Hadrian's Wall, built by the Romans in A.D. 122 to protect them from the Picts. This is the famous Sycamore Gap, alongside Milecastle 37 and Housesteads Roman Fort in Northumberland, England. (Image credit: Roy JAMES Shakespeare via Getty Images)

The Roman soldier and historian Ammianus Marcellinus wrote in the fourth century that the Picts were divided into two tribes. The Picts were described as warlike and causing great destruction.

The history of Britain from the Roman invasion in A.D was described in the work by St. Bede the Venerable. The Irish denied them a settlement.

The Britons had the southern parts while the Picts had the northern parts. The Scots were asked by the Picts to give them a king from the female royal line if there was a question of succession.

The History of the Kings of Britain was written by the 12th-century medieval chronicler, who claimed that the Picts came from Scythia. During the reign of Claudius, the Picts arrived in a fleet of ships commanded by their leader Rodric, according to the work of Bede. Rodric landed in the north of England and wreaked havoc. The province of Caithness was given to the Picts after they were defeated in a battle.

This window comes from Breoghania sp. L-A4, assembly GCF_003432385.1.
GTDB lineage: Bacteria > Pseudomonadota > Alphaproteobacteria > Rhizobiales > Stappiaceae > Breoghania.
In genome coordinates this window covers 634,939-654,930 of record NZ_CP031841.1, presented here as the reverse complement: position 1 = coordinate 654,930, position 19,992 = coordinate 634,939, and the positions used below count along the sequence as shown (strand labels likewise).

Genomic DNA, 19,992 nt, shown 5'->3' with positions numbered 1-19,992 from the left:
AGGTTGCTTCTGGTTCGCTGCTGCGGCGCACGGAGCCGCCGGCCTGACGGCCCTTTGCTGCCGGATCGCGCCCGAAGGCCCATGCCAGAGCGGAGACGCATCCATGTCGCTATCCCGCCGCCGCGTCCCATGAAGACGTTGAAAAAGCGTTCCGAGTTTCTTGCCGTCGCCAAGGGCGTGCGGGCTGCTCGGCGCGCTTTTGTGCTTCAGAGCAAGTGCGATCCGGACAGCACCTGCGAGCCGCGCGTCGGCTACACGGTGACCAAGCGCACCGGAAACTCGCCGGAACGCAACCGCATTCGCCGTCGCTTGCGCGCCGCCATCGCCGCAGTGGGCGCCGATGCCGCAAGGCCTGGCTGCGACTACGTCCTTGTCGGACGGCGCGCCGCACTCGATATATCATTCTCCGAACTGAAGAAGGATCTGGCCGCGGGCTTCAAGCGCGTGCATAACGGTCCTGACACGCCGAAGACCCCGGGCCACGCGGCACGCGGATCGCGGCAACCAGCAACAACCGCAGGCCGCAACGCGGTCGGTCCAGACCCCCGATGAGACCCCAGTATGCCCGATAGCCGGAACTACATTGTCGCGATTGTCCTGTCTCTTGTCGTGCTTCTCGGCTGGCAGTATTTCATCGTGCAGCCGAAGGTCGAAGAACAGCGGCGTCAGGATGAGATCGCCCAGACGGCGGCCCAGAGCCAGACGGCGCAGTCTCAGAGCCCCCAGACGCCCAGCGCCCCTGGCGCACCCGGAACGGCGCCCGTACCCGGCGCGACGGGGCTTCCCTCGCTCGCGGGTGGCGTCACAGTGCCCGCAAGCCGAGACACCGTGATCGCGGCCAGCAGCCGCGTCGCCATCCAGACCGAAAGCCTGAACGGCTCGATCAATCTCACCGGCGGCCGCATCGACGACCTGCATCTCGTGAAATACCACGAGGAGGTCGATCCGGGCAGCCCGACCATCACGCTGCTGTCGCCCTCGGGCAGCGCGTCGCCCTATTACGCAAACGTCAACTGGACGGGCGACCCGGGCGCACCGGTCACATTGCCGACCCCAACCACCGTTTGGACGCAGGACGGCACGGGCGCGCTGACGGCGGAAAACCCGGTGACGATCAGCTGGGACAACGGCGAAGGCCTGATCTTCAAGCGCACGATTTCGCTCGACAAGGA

Pictland, a map of where Picts lived

9th Century Map Of Great Britain. TonyBaggett via Getty Images

An engraved image of a 9th century map of Great Britain showing the kingdoms of Anglo Saxon Dark Age Britain taken from a Victorian book dated 1882. (Image credit: TonyBaggett via Getty Images)

The Firth of Forth is a large North Sea inlet that sits just north of modern-day Edinburgh and was occupied by the Picts. The Orkney Islands and the Shetland Islands may have been occupied by them. It's not clear how far west Pictish territory extended.

The Firth of Forth was the location ofPictland, but it did not extend all the way to the west coast. The jury is still out on whether the northern part of the west coast was occupied by the Picts.

Two major areas were the heartland of Pictish territory. The other was in the eastern midlands of modern Scotland, around the city of Perth. In the modern county of Morayshire was the other location. The kingdom of Fortriu developed here.

The kings of Fortriu extended their rule over other people in the late seventh century.

Pictish society

The early Picts were tribal peoples who lived in small, tightly knit communities with a single clan. The Roman sources suggest that the tribes probably didn't have a single king.